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Motor driver booster

  1. Mar 16, 2004 #1
    I'm trying to build one of those mini sumo robot's as a project and I have a working drive circuit. I'm trying to control it with my parallel port on my computer that way I can write control programs and change behaviour relatively easily however my circuit has quite a few losses and I was wondering if anyone had any advice for it. The values for all the components are just estmates because I don't have the actual motor yet and the multimeters in the circuit are the "motors" while I was using a program to digitally test it. From what I can tell the motors I want to use have a resistance of 6 ohms when stopped and can handle a maximum voltage of 8.4 volts safely. ( I was trying to get the car to run around on 6v and then have the option to boost at an additional 3v that makes 9 which is slightly over the maximum for the motor but will only be for short times.) (all the logic pins at the bottom and the ground are the PP interface). Thank for any help.
     

    Attached Files:

  2. jcsd
  3. Mar 16, 2004 #2
    The jpeg open up tini-tiny almost unseeable but it looks like your running two motors with independend Full H-Bridge controllers. Have you thought about using H-Bridge IC's? I made an RC airplane speed controller using a PIC and a Vishay H-Bride. The ESC worked well, and didn't consume much power (lots of power is good when your bot is bumping against another bot)

    Here, take a peep at this, or something like this: http://www.vishay.com/docs/71326/71326.pdf

    The bottom three are pretty good (or so I've found in the small applications I've made).

    Also, do you have any motor restrictions?
     
  4. Mar 16, 2004 #3
    yeah it is just an H bridge controller however because I don't have infinite access to IC's and the like and alot of access to transistors I figures it would be the best way to go and since its a bit of a project I wanted to build as much of it as possible from scratch. As to your comment about motor restrictions, there is a specific motor and gear combination that I need to use. sry about the jpg the restrictions on file sizes are quite exstensive. What I am more interested in are changes to the H-bridge design or the booster design most of the circuit doesn't consume power except for the diodes. One of the diodes is bypassed when I trigger the addition power but for some reason my electronics simulator only put power to one of the motors when I didn't have the diodes at the power in to the H-bridge.
     
  5. Mar 16, 2004 #4
    They're actually very cheap and if you're doing it for a "school project " you can request free samples. They usually send samples out no problem, no questions asked. I got a handful of picks for a robot project about 6 months ago as a matter of fact. I droped my request and 24 hours later "knock, knock, knock, FedEx".

    What do you mean by losses? Are you popping transistors, or just consuming more power than expected. If the latter is the case, what frequency are you runnning your bridges at, or are you simple turning on a lege and leaving it on to drive the motors?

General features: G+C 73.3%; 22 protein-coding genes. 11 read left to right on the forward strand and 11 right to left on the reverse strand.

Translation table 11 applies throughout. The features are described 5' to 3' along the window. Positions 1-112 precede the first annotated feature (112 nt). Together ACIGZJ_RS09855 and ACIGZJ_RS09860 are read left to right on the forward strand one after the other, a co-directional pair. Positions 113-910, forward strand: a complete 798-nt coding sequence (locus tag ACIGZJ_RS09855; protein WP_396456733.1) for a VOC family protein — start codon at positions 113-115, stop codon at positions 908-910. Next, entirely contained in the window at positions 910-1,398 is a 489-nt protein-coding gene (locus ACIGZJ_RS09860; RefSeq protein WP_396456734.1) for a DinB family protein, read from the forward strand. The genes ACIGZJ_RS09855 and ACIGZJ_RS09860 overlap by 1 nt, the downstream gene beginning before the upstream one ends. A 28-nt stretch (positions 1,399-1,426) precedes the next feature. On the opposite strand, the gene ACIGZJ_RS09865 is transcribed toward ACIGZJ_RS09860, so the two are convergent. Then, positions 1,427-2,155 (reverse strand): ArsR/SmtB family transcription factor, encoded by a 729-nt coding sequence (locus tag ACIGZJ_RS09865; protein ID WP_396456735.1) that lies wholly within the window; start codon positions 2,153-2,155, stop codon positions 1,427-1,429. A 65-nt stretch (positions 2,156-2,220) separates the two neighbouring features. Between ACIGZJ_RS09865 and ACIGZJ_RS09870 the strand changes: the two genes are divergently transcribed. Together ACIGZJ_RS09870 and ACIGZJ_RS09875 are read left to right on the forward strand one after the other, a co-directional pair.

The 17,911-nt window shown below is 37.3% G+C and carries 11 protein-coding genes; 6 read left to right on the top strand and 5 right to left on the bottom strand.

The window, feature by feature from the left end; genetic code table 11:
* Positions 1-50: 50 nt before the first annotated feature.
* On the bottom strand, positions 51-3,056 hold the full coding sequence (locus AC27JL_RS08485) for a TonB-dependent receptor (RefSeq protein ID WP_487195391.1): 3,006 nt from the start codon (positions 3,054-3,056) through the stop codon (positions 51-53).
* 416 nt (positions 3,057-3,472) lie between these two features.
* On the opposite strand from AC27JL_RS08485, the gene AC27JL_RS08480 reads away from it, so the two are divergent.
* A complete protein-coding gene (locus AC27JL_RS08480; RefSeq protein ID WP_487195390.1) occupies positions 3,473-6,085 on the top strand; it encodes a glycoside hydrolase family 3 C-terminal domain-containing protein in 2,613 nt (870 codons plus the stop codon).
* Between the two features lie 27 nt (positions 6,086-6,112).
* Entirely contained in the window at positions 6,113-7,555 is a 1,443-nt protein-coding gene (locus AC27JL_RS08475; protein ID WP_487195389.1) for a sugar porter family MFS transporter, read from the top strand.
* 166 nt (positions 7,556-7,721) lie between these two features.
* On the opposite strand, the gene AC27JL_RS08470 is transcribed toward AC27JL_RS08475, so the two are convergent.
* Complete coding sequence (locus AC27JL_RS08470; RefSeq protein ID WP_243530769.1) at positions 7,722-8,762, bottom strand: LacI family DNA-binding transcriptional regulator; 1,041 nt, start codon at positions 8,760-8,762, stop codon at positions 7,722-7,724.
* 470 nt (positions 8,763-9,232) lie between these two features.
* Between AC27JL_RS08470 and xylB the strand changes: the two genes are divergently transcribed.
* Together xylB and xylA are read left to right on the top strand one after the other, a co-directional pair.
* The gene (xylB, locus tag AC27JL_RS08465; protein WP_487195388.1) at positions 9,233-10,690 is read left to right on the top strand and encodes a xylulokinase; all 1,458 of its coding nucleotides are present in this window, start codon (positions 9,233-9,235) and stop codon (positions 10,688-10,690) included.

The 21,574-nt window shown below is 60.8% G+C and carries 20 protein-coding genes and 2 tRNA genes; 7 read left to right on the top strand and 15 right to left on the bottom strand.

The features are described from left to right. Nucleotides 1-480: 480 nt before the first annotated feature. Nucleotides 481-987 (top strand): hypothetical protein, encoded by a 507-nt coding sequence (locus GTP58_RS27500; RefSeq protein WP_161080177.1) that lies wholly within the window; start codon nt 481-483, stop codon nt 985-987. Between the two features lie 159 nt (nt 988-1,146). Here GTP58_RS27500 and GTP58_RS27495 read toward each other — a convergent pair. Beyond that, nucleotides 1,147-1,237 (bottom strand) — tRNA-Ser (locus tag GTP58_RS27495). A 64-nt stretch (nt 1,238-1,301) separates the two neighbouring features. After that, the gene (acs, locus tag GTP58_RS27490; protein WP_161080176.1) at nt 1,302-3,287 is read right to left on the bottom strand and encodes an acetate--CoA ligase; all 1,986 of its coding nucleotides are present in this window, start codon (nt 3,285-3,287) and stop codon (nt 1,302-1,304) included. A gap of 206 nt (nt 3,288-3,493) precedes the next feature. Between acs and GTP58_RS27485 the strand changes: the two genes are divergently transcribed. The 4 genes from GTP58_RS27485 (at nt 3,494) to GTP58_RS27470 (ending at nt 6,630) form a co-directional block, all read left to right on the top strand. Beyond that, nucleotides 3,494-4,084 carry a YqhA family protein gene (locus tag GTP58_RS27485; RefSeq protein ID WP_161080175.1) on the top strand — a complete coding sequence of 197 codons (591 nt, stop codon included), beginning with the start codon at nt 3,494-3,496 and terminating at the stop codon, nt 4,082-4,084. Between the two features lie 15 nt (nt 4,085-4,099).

Last edited: Mar 16, 2004
  6. Mar 16, 2004 #5
    I'm sorry, I just saw that your simulating these. Use an input frequency of 4kHz to 8kHz on the enable line, and use inductors to simulate the motors instead of meters. That shoud improve your simulated effeciency.
     
  7. Mar 16, 2004 #6
    I do intend to build the circuit so any suggestions I would hope work practacally and I'm hoping to just ledge trigger the transistors that would be simpler however if it would improve proficientcy I could have the PPort oscilate. By consume I mean that there is a 1V voltage drop over the diodes which is 1v less to drive the motors not to mention heating up the diodes. however that "school project" option seems intersesting as it really is a school project one question however is that US or Canada because I live in BC.
     
  8. Mar 17, 2004 #7
    one final thing it seems that the H-bridge IC uses a pulsed input and I'm not to thrilles about putting a pulse generator in the circuit I would rather keep it nice and simple and small.
     
  9. Mar 17, 2004 #8
    You want to run an H-bridge with a pulsed input. It makes the whole circuit a lot more effecient. Transistors are on less thus they don't get as hot. The 4kHz to 8kHz is filtered by the motor inductor so the motor really doesn't "see " the pulsing. H-bridges are very inefficient when simply switched on to go and off to stop. You should be able to set the desired frequency from your Parallel Port. 8kHz is nowhere near the data transfer limit. I haven't had a parallel port in years, so I can't help you there, but swing by here:

    www.beyondlogic.org

    also, subscribe to the piclist and ask around ther. A guy by the name of Bob Blick prowles around there. He had (might still be up) a web sight that talked a little about H-bridge theroy. If you ask a question on the Piclist, you'll usually get a lot of good helpful informat.

    for some good info on parallel ports. Also, go to visheys web site and search around there. They have a good knowledge base and they address H-Bridges. You just have to look for the information. Als google search it.

    As far as the samples go, I don't see why they wouldn't ship something your way. You might have to say your a company requesting a sample for a prototype.

    Well, good luck.
     
  10. Mar 17, 2004 #9
    thanks for your help i'm sure my bot will kick some ass.
     
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